Corentyne residents say protest action vindicated

By Daniel DaCosta
Stabroek News
August 5, 2001

Residents of central Corentyne villages, who staged an anti-crime protest in June, said last week that they had been vindicated since crime had all but disappeared from the district.

On June 2, scores of disgruntled central Corentyne residents drawn from Albion and the nearby villages of Belvedere, Nigg, and Hampshire began a picketing exercise outside the Albion Police Station calling for an investigation into the operations of the station and for firearm licences to be issued to selected individuals.

"We are satisfied with the results of our protest in June," said one elderly man. And an elderly woman was full of praise for the new batch of police ranks at the Albion Station. "They have been doing a fine job since they arrived in the area." According to one man who participated in the demonstrations, "if we did not protest nothing would have changed. It was because of the protest that we are now living and sleeping without fear of bandits."

The exercise came in the wake of a series of violent robberies by armed bandits in the district. The demonstration continued over the following weekend and culminated on June 4, after it turned violent and a demonstrator was shot and killed during an attempt to burn the police station.

The demonstrations forced the intervention of President Bharrat Jagdeo who visited the area and responded to some of the demands of the protesters. All of the ranks at the Albion Police Station and the Rose Hall Town Outpost were later transferred.

A 40-member Crime Prevention Committee was established to look at ways and means of curbing criminal activity in the district. A Quick Reaction Squad, which was stationed in New Amsterdam, was transferred to Albion and was provided with a 4x4 Land Cruiser, while young unemployed men were urged to join the police force and/or community policing groups.

A senior police source confirmed that the situation in the area was now "generally quiet with no reports of any major crimes in the area since the protest." The source complimented the new ranks at the Albion station and expressed satisfaction with the vibrancy of the community policing groups.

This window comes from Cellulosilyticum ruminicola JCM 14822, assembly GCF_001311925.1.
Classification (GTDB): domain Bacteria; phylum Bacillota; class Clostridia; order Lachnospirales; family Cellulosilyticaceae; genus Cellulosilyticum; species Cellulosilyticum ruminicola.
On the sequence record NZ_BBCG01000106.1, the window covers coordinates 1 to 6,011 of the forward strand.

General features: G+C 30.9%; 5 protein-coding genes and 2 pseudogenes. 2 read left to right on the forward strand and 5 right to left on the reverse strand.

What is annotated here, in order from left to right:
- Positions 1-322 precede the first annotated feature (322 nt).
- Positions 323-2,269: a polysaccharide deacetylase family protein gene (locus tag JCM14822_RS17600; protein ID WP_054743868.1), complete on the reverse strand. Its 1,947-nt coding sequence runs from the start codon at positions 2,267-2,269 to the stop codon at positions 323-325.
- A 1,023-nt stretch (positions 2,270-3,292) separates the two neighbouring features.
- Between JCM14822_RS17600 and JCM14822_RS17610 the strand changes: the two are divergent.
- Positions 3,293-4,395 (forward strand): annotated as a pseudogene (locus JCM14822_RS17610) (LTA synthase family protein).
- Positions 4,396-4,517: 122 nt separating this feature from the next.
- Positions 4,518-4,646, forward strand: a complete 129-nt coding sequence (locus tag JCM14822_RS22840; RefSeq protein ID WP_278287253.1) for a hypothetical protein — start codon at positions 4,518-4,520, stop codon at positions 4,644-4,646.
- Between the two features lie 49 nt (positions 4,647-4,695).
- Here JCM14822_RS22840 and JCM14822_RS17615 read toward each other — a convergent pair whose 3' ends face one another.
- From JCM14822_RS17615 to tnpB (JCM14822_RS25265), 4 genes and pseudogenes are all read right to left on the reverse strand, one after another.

However, Stabroek News has learnt that the community policing groups which were established shortly after the protests have all become defunct. Police patrols are conducted during the day by ranks on foot and bicycles and from 6:00 pm to 6:00 am by vehicle, while the station has been strengthened by additional ranks since the protest. Apart from the vehicle at Albion, vehicles have also been assigned to Whim and Corriverton.

A source close to the Crime Prevention Committee told this newspaper that it was now satisfied with the rate at which training was being conducted for potential rural constables and persons recommended to use firearms. Training of the first batch is expected to be completed this week at the various stations along the Corentyne Coast.

The three-week training is being conducted two days per week and involves approximately 30 persons. According to the source, the committee has recommended to the police that at least four to five persons should be licensed in the large areas to use a firearm and about nine appointed as rural constables.

The rural constables are expected to be sworn-in within another week or two. At Rose Hall, the community is paying a ten-member team to patrol the town at night. According to the source, the group has made two arrests since it was established.

However, on July 26, armed bandits robbed two Fyrish Village families of a total of some $350,000 in cash. Two of the men involved have been arrested and charged.

Meanwhile, the Crime Prevention Committee is expected to meet Divisional Commander, Assistant Commissioner Paul Slowe, within a week. According to a police source, additional patrols are being conducted along the Corentyne Coast. But disappointment has been expressed over the poor response to a recent police recruitment drive in the region.

Over recent months, the region witnessed a number of demonstrations and picketing exercises over a variety of issues. These included sugar workers over wage increases, hire-car operators over the state of the roads in New Amsterdam, Black Bush farmers over flooding in the polder, bauxite workers over a proposal by Alcoa to take over Bermine, Number 57 and 58 villagers over the unavailability of potable water and students of the Vryman's Erven High School over the arrest of a teacher accused of breaking the elbow of a fellow student. And on West Coast Berbice, retrenched MMA/ADA employees last month picketed the authority's offices over payment of benefits and the manner in which they were dismissed.